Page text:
What On Earth is the Great Pacific Garbage Patch

Nearly every human being on this planet uses plastic in one way or another. All together humanity produces over 300 million tons of plastic every year with half of this amount being single-use plastic. Unfortunately, more than eight million tons of plastic end up in our oceans every year. There, currents transport it through the water. Many of the dumped plastic particles and objects end up in one of the great garbage patches.

The Great Pacific Garbage Patch is the largest of the five offshore areas in our oceans where a lot of plastic accumulates over time. The Pacific Ocean alone has two garbage patches with the Great Pacific Garbage Patch being located halfway between Hawaii and California.

In garbage patches – also called gyres – the plastic slowly dissolves to microplastic. Due to humanity dumping more and more plastic in the ocean, the size of the Great Pacific Garbage Patch will likely increase in the future. At the moment it covers an area roughly three times the size of France (1.6 million square kilometres according to The Ocean Cleanup).

The Great Pacific Garbage Patch is not a litter island. The affected area has a high concentration of litter items that are often too small to see with the naked eye. All together they weight an estimated 80,000 tonnes – or 500 Jumbo Jets. Nearly half of the litter is made up of discarded fishing nets.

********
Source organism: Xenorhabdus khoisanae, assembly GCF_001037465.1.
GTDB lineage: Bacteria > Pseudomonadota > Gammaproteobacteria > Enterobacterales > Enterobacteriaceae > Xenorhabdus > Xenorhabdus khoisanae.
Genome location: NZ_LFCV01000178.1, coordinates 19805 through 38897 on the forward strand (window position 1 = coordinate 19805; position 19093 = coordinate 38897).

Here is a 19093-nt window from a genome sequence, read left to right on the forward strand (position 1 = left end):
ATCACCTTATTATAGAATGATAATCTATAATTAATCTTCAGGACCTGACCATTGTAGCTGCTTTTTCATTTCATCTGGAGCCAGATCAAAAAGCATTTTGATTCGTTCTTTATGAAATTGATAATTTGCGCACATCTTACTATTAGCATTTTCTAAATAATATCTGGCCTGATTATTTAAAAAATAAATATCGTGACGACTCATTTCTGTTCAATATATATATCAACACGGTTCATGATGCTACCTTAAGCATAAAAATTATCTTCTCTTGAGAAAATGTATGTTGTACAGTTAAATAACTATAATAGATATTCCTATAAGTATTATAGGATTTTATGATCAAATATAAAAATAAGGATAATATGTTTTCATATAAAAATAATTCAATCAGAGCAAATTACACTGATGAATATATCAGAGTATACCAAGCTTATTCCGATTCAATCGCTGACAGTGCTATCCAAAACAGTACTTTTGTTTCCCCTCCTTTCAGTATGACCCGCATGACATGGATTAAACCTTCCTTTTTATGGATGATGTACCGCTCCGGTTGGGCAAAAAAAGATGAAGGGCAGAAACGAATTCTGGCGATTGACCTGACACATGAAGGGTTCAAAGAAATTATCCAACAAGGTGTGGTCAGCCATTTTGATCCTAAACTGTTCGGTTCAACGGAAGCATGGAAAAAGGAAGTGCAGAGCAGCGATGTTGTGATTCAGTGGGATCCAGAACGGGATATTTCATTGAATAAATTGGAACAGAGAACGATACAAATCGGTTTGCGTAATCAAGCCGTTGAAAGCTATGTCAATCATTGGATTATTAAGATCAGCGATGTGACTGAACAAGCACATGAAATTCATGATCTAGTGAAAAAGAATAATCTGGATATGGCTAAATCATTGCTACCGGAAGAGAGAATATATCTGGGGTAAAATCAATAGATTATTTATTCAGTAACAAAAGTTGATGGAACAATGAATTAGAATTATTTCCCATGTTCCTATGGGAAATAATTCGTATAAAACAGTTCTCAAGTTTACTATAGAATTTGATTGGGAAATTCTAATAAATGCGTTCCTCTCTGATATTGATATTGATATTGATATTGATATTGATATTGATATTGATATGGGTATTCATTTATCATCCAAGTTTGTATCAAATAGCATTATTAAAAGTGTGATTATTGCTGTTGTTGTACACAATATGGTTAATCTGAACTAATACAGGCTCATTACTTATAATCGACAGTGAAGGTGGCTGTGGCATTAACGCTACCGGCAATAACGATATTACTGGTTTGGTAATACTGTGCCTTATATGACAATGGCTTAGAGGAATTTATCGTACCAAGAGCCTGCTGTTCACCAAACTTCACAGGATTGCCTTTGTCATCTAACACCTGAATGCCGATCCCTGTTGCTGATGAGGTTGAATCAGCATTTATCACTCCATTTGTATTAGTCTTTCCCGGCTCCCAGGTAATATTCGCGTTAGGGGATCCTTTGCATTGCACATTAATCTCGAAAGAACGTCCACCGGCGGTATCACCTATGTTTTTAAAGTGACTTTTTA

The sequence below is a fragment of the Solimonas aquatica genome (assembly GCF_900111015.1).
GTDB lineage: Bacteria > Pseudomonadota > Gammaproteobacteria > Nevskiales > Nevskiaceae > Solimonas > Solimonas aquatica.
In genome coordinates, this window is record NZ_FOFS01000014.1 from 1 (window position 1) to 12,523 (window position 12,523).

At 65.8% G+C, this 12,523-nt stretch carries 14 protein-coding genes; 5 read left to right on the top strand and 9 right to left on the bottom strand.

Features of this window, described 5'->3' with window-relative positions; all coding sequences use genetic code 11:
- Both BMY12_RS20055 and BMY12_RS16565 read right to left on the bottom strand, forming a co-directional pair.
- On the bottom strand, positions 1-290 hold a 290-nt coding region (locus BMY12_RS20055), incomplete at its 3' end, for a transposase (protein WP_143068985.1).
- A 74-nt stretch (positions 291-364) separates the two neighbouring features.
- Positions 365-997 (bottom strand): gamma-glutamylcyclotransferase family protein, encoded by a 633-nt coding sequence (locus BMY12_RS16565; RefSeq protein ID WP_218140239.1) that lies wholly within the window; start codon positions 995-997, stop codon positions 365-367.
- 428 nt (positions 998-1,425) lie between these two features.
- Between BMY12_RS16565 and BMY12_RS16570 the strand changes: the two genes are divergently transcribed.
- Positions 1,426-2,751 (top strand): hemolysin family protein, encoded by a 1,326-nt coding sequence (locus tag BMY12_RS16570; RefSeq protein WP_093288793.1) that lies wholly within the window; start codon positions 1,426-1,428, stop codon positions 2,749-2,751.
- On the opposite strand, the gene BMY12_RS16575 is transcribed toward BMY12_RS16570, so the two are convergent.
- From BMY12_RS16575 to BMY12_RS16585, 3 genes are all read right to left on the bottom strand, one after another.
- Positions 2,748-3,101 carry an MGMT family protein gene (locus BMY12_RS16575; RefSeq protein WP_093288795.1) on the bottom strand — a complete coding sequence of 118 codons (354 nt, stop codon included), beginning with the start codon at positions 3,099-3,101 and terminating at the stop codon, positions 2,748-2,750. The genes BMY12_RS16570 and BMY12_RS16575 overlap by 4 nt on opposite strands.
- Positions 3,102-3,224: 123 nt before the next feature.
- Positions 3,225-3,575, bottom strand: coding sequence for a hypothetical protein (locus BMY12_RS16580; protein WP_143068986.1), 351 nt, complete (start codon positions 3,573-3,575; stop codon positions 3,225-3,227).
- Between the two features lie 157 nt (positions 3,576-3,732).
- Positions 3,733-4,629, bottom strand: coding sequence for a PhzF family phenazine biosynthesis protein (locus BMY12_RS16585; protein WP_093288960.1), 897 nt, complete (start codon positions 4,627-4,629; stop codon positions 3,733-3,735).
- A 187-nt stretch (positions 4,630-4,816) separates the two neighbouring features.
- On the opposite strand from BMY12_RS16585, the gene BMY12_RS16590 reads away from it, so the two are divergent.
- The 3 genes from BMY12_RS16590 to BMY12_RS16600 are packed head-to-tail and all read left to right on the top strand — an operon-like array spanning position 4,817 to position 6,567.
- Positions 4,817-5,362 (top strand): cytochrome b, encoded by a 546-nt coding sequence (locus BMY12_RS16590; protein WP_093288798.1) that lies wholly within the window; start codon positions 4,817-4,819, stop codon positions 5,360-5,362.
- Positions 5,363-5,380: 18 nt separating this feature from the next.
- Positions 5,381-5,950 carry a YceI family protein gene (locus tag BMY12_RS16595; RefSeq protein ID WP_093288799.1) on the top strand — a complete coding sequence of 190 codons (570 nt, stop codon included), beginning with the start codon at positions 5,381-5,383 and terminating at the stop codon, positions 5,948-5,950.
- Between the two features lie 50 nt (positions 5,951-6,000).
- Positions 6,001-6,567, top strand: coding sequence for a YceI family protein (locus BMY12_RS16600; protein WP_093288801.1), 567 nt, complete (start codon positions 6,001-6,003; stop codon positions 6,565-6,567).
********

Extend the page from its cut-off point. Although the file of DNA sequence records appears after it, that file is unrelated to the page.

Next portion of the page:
Plastic in the ocean does not only pollute one of the most important living spaces of our planet it is also a grave danger to marine animals. Fish for example often mistake plastic particles with nutrition and eat it. Therefore, plastic also enters the human food chain when people eat fish.

What you can do

Several organisations are working on reducing the amount of plastic in the Great Pacific Garbage Patch – with The Ocean Cleanup being one of the most prominent ones. While it is important to get the plastic that is already in our oceans out of the water again, we can not forget to also make sure that no more plastic enters the oceans from the land. Therefore, every single one of us is responsible for how we deal with our own litter.

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We should aim to drastically reduce the amount of plastic we consume and instead recycle and reuse the items we already possess.

Hello there! I'm Julia, co-founder of Eco-Spotlight and a freelance journalist. With Eco-Spotlight, I want to focus on sharing stories of inspirational people and positive impact, as well as learn more about the environment, and sustainability.

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